ShellRinRoutNSiNNN
A 5.5 35 52 
B 5.5 8.5 113 158 
C 9.0 11.6 153 163 
D 11.6 13.6 200 189 
E 13.6 15.1 205 168 
ShellRinRoutNSiNNN
A 5.5 35 52 
B 5.5 8.5 113 158 
C 9.0 11.6 153 163 
D 11.6 13.6 200 189 
E 13.6 15.1 205 168 

In this paper, we developed an ab initio Langevin dynamics approach based on a new embedded saturated fragment stochastic DFT method. We showed how the noisy forces resulting from the efsDFT calculation are used to generate a set of configurations that are distributed canonically at cryogenic and room temperatures. Choosing the friction coefficients and the number of stochastic orbitals according to the criteria presented in Sec. II D, thermalization is reached within 100 time steps for these materials, since the method is trivially parallelizable, larger computer resources would allow to easily reduce the friction coefficients thus greatly improving the sampling efficiency. While the methods presented here have already allowed impressive achievements, such as determining the structural properties of silicon NCs of 3nm diameter containing more than 3000 electrons, larger systems still, of unprecedented size, are now coming within our grasp due to the linear-scaling highly parallelizable features of sDFT.

E.R. acknowledges support from the Physical Chemistry of Inorganic Nanostructures Program, KC3103, Office of Basic Energy Sciences of the United States Department of Energy under Contract No. DE-AC02-05CH11232. D.N. acknowledges support from the NSF Grant No. DMR/BSF-1611382. R.B. acknowledges support from the US-Israel Binational Science foundation under the BSF-NSF program, Grant No. 2015687.

Here, we provide the technical details for the embedded fragment method described in Sec. II. The method corrects the stochastic estimate ÂI for the expectation value  of a one-body operator Â, using calculations performed on F separate fragments [see Eq. (11)],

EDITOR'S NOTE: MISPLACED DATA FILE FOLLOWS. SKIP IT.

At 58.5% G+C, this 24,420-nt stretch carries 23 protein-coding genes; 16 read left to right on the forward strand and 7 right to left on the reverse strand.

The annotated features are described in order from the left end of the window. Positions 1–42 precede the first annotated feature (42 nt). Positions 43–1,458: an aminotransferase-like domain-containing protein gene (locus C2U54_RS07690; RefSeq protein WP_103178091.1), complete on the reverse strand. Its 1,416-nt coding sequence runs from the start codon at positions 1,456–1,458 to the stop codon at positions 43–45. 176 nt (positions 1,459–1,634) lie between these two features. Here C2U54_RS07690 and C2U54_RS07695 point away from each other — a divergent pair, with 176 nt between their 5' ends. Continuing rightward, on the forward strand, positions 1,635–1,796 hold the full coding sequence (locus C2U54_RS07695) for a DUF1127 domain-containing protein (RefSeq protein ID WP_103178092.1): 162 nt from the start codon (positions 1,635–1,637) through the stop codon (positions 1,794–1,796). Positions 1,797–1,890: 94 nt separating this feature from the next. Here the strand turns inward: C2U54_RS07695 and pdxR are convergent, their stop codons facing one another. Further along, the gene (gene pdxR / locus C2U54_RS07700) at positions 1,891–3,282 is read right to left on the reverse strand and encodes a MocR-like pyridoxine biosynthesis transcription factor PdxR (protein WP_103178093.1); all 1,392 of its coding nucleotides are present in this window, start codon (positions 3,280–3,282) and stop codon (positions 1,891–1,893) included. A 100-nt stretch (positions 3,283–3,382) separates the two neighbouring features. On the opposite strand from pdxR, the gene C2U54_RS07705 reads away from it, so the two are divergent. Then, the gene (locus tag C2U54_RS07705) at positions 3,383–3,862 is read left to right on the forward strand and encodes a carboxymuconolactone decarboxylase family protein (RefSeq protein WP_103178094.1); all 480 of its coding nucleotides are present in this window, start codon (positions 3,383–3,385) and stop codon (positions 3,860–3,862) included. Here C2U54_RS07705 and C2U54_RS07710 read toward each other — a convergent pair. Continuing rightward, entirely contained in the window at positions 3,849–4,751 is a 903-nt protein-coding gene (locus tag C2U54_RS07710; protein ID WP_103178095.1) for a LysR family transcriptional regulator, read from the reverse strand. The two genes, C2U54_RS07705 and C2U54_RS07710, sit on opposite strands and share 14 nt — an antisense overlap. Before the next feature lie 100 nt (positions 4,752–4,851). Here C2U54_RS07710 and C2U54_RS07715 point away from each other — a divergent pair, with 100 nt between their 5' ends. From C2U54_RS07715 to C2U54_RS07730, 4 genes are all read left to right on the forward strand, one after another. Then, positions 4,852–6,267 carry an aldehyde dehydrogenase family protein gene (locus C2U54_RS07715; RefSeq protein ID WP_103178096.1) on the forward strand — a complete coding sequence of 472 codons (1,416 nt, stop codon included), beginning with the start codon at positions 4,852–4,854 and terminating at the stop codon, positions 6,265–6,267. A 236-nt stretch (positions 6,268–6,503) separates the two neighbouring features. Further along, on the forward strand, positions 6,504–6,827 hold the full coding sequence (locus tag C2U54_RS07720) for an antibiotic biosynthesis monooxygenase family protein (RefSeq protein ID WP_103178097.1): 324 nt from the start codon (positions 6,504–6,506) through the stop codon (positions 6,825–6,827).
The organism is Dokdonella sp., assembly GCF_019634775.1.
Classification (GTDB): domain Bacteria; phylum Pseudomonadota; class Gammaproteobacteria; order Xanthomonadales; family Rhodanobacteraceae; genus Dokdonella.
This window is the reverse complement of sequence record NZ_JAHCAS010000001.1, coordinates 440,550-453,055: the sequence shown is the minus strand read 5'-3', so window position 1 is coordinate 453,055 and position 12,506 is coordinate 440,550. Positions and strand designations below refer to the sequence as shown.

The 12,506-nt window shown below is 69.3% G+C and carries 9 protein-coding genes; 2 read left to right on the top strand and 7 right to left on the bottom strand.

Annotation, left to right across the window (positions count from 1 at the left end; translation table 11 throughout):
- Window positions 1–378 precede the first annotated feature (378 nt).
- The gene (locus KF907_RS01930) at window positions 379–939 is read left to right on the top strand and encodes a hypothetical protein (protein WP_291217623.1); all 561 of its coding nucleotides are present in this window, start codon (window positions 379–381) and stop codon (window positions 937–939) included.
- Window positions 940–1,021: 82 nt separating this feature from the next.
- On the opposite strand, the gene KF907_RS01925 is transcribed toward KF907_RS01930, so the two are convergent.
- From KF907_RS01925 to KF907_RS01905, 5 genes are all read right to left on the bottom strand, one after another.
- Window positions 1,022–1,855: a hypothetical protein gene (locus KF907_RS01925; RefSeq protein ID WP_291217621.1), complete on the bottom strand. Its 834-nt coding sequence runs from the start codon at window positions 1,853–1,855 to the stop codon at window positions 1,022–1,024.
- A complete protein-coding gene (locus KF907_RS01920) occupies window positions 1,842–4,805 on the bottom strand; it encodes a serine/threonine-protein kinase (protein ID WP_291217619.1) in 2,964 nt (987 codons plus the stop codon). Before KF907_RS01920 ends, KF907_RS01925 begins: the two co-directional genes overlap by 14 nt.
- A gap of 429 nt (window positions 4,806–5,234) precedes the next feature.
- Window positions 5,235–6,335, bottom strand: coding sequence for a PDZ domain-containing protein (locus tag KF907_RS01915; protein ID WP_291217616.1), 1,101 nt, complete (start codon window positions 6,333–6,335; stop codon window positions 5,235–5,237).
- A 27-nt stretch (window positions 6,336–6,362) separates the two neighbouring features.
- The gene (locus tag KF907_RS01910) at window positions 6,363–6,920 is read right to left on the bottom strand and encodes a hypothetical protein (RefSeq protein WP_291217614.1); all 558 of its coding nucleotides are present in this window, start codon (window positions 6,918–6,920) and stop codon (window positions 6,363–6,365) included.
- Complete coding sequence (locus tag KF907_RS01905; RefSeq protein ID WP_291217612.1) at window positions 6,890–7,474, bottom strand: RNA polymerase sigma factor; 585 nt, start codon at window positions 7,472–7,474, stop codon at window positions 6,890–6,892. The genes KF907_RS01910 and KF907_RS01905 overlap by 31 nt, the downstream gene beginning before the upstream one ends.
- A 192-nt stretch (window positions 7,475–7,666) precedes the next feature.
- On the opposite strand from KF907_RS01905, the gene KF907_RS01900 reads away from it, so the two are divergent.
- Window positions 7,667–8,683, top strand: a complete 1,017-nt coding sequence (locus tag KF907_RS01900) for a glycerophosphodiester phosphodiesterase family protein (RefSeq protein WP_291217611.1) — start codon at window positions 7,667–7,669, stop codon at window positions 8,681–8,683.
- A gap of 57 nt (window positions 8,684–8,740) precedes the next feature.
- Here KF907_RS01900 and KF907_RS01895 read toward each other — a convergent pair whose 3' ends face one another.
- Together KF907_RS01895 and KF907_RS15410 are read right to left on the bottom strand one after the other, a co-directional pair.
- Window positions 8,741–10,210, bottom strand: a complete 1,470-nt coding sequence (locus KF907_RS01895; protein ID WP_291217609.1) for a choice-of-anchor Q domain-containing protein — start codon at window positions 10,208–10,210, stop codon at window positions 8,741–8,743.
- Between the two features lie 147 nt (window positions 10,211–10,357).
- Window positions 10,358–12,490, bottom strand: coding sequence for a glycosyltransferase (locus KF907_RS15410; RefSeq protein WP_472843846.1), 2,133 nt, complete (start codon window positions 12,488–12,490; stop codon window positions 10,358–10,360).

Â=ÂI+f=1FΔAfI,
(A1)

where the stochastic correction due to fragment f is

ΔAfI=A^fA^fI,
(A2)

and the deterministic and the stochastic estimates, A^f and A^fI, are calculated directly on the fragment itself.

Previous implementations of embedded fragment sDFT were applied to systems of many weakly interacting molecules where the selection of fragments or clusters of such molecules was natural.17 We now describe a new method for defining and carrying calculations with fragments which can break up covalently bonded systems, such as silicon NCs. The large system is divided into F small fragments composed of one or more bonded atoms each. The surface dangling bonds of the fragment are passivated using an H atom placed in 1.46 Å from the Si atom, in the direction of the neighboring atom which is not included in the fragment. This forms a saturated fragment. For a saturated fragment f, the deterministic KS-DFT method is applied to determine the KS eigenvalues 𝜀nf and eigenfunctions ψnfr. Further, occupation numbers pnf2=12erfcβ𝜀nfμf are introduced for determining the saturated fragment density nsfr=npnf2ψnfr2. The fragment density nfr=cfr2nsfr is “carved out” of nsfr using a carving function cfr2. Thus

nfr=cfr2npnf2ψnfr2,
(A3)

where, inspired by Hirshfeld partitioning,42 the carving function is defined as

cf(r)=afna0rasfna0r,

where na0r is the spherical density of neutral atom a. The temperature parameter β in the definition of the population pnf is chosen to be the same value as that of the sDFT calculation, while the chemical potential μf of each fragment is determined by the condition of neutrality of the fragment,

nfrdr=afna0rdr.
(A4)

Defining non-orthogonal functions ψ̃nfr=cfrpnfψnfr, the fragment density of Eq. (A3) becomes nfr=2nψ̃nfr2, so the chemical potential is determined from the condition

2nψ̃nfψ̃nf=afna0rdr.
(A5)

After determining μf and in order to construct the reduced density matrix (RDM), we orthogonalize the functions ψ̃nfr by diagonalizing the overlap matrix Snnf=ψ̃nfψ̃nf, obtaining the unitary matrix Uf of eigenvectors and the eigenvalues snf>0 (so that UfTSfUf=diags1f,s2f). The orthogonal wavefunctions are ϕmfr=nψ̃nfrUnmf and the norm is ϕmfϕmf=smf. Using the new wave functions, the unsaturated fragment density is given by

nfr=2mϕmfr2

and the RDM by

𝜃^f=2mϕmfϕmf.

Using the RDM, we express the unsaturated fragment expectation value appearing in Eq. (A2) as

A^ftr𝜃^fÂ=tr𝜃^fÂ𝜃^f,

where

𝜃^f=2msmf12ϕmfϕmf.
(A6)

By choosing the fragment grid-points to be a subset of the full system grid, each stochastic orbital χi (i=1,,I) of the full system appears as a stochastic orbital on the fragment grid and can be used to perform the stochastic estimate appearing in Eq. (A2) as